WELLBEING

Curiosity

Curiosity is a VIA Character strenght I interpret a little bit differently than the general association of the word. When we call someone curious we tend to think about a person who is asking too many questions, especially here, in the British culture. It is not even appropriate to ask a newly met person about their profession directly – we simply need to be as polite and safe in our questions as possible. I can see how this can mean we are respectful, but for many people, this approach can be really isolating. We miss out so much. We lose a genuine connection with each other.

A general curiosity, the underlying interest in people and the world can be really positive. Being inquisitive about the world around us leads to new findings but also new perspectives. It makes us feel better. It stretches our perception beyond our very own biases, allows us to connect with people in new ways. This process can be so rewarding! In our daily conversations, we navigate between each other with a lot of assumptions about our individual view of reality. We tend to assume how the world looks like for others. We now know however we all have a very different set of skills experience our reality. Even if our lives were similar, we would all perceive and interpret it very differently. We hear and understand words differently. We all have a different definition of sensations and feelings in our bodies. Test it out – as a few friends for their definition of joy, love, awe or sadness, pain, fear. We all have our very own experiences from our past that shape the way we decode and interpret the here and now.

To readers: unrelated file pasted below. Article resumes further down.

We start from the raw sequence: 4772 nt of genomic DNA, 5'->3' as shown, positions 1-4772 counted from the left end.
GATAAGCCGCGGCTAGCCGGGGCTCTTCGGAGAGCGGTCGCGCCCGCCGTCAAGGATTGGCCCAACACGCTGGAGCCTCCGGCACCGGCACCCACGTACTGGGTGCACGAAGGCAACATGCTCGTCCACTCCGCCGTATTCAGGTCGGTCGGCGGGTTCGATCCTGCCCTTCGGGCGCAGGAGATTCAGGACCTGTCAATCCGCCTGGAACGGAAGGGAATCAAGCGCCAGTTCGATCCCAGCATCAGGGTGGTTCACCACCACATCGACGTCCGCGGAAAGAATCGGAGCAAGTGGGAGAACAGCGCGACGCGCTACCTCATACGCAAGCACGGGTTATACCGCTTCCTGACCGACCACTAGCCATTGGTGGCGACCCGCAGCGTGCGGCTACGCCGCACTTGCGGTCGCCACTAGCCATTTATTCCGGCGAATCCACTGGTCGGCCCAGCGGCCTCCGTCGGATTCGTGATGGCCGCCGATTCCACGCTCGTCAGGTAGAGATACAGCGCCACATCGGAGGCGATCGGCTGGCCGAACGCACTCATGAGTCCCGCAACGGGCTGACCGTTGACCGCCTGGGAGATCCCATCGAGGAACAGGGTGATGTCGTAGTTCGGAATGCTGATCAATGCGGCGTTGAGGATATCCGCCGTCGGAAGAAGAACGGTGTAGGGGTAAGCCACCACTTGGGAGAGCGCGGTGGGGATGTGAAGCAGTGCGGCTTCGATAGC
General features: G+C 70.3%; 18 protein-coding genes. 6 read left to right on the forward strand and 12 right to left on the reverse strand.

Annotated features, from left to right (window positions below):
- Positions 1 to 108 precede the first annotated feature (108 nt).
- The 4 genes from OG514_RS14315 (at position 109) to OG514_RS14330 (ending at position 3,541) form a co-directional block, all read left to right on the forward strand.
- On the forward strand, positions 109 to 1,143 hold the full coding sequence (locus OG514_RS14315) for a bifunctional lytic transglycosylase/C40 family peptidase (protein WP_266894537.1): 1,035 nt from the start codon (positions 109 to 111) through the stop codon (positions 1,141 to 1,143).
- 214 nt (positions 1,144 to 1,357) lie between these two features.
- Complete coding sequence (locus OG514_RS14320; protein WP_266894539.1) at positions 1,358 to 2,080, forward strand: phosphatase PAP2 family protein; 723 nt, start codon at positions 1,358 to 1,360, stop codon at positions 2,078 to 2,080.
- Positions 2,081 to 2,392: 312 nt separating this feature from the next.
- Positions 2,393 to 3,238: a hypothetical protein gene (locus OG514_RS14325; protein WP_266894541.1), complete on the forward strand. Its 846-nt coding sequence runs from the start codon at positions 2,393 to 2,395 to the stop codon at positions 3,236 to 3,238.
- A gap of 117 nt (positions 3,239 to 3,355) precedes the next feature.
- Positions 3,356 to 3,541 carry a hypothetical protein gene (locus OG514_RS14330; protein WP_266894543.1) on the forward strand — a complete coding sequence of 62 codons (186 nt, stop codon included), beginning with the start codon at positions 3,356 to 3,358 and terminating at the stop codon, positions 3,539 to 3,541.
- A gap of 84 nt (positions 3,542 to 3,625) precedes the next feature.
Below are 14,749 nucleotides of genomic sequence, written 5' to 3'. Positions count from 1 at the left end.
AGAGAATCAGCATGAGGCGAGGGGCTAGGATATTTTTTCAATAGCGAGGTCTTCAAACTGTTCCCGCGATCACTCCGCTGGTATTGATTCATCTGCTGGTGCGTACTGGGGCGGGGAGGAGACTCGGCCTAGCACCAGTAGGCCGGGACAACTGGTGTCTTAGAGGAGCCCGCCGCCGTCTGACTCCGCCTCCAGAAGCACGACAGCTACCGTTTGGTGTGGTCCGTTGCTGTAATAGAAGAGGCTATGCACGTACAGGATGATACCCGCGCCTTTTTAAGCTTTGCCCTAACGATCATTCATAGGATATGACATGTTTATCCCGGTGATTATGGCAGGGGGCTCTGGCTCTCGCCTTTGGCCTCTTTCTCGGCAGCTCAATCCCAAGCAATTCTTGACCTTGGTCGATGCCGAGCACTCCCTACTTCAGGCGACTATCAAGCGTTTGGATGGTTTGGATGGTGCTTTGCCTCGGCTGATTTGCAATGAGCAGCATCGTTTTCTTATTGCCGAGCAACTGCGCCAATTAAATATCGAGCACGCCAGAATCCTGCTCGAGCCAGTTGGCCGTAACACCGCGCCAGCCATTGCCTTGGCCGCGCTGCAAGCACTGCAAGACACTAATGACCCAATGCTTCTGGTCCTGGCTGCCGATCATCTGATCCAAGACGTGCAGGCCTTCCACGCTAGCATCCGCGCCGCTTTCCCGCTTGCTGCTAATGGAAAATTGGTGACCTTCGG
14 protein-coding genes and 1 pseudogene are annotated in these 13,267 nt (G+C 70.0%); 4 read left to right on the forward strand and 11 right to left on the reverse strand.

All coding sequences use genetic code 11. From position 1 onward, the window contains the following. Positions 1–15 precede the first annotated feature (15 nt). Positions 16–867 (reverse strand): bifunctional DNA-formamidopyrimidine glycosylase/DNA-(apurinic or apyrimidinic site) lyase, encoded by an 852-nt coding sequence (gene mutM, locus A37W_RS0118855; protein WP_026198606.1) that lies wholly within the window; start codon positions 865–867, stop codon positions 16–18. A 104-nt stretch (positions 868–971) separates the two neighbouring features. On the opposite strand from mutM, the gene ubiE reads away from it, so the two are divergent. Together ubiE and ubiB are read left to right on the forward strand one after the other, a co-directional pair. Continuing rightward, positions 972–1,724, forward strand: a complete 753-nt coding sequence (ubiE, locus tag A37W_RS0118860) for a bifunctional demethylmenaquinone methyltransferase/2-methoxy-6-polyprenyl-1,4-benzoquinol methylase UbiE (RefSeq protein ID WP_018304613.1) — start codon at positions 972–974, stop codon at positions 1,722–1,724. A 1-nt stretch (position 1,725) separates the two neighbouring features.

It can be really safe and bonding to assume that we have no idea about the actual experience of another person. If we start our conversations there and ask our questions with pure curiosity and the intent to understand, to connect better, to enter that person’s view of the world, we might discover fascinating ideas. We might learn, get inspired, be moved or find ourselves helping others just by offering more relevant responses. That sense of connection addresses a very basic human need to feel a bond with another person. It touches our inner child and simply feels good.

There is also a grounding element to asking questions. One question especially: why? We know this from marketing, branding and other areas of business. We experience this when working on disorganised, hectic projects. We feel happier at work when we know simply why we do things the way we are doing them. The core purpose of our work sets a direction we can always adjust to. Having that inner compass as an employee, as a business owner, or as a private individual really increases our resilience levels in more stressful times.